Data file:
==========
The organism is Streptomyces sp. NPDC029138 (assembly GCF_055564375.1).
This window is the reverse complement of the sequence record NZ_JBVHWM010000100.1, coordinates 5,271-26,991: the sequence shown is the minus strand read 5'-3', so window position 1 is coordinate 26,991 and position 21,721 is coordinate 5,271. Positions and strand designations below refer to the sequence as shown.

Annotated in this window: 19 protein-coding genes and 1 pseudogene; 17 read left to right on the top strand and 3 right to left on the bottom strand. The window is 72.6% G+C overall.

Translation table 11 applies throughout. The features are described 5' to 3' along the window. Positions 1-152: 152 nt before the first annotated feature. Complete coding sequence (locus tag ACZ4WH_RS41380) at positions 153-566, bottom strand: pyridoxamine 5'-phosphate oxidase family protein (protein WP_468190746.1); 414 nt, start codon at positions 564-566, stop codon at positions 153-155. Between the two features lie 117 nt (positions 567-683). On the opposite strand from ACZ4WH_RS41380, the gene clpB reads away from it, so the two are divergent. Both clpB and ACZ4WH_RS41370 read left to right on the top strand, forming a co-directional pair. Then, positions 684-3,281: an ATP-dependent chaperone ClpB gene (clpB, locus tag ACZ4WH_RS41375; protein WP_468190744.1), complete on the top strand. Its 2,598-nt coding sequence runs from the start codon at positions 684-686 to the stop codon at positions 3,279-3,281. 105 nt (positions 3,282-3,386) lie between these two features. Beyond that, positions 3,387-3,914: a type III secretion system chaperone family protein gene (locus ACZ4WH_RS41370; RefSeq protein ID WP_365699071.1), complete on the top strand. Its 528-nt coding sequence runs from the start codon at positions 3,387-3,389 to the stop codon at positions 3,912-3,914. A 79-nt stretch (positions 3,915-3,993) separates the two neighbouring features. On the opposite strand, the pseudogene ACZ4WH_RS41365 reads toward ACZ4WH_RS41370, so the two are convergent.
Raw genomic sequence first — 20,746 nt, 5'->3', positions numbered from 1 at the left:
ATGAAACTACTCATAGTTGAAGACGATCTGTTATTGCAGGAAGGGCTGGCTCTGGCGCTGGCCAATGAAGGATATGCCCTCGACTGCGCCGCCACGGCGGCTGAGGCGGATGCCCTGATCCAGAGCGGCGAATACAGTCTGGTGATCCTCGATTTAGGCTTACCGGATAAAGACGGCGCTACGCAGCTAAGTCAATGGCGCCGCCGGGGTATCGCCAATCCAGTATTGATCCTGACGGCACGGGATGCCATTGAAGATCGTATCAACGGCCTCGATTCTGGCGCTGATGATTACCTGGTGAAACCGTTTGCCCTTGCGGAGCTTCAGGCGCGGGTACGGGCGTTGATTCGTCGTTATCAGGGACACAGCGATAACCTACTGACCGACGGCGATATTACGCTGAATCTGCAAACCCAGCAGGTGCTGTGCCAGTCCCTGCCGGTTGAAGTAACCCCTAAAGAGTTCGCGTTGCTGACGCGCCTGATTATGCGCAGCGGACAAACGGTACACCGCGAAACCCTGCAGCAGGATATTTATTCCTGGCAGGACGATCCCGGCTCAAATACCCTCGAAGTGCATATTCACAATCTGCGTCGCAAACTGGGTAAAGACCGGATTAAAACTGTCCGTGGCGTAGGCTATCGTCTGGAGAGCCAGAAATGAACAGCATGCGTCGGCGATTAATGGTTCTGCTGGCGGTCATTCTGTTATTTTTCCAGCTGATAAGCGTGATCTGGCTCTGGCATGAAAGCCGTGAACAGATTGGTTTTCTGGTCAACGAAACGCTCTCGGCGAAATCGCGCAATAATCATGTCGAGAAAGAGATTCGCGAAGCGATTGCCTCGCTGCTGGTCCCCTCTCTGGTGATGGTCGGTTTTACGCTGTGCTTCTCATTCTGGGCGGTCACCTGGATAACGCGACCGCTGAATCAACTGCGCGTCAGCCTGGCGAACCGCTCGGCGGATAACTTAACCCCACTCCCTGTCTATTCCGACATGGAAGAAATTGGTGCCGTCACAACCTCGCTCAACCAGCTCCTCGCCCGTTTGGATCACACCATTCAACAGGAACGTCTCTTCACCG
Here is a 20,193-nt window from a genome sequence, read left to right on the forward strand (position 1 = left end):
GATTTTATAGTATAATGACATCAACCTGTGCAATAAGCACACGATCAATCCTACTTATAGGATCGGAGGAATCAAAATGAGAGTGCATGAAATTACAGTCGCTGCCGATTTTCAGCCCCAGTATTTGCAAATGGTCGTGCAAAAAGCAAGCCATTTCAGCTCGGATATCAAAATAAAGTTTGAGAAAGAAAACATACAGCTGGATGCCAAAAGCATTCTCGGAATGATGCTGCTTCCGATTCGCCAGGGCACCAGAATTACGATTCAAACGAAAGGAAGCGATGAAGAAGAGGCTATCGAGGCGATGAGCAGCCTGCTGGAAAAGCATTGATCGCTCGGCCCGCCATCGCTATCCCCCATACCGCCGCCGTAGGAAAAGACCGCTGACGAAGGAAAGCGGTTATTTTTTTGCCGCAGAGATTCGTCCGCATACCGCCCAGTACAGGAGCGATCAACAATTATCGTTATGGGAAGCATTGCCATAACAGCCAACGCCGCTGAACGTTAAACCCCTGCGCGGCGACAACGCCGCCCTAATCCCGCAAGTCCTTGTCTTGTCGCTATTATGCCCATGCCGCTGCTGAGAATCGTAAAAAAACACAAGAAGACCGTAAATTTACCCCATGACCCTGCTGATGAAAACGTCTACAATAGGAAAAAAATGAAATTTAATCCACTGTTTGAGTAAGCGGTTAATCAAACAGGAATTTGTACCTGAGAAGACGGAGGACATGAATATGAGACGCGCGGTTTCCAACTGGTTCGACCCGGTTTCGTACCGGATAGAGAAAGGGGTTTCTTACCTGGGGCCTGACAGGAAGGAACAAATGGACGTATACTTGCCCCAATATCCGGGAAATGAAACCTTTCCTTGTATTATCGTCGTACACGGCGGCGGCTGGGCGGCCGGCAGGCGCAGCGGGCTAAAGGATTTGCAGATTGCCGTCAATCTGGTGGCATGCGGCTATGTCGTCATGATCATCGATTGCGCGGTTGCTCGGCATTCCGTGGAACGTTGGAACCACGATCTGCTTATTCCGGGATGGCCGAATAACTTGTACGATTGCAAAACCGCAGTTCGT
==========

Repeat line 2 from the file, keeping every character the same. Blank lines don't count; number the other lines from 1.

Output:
This window is the reverse complement of the sequence record NZ_JBVHWM010000100.1, coordinates 5,271-26,991: the sequence shown is the minus strand read 5'-3', so window position 1 is coordinate 26,991 and position 21,721 is coordinate 5,271. Positions and strand designations below refer to the sequence as shown.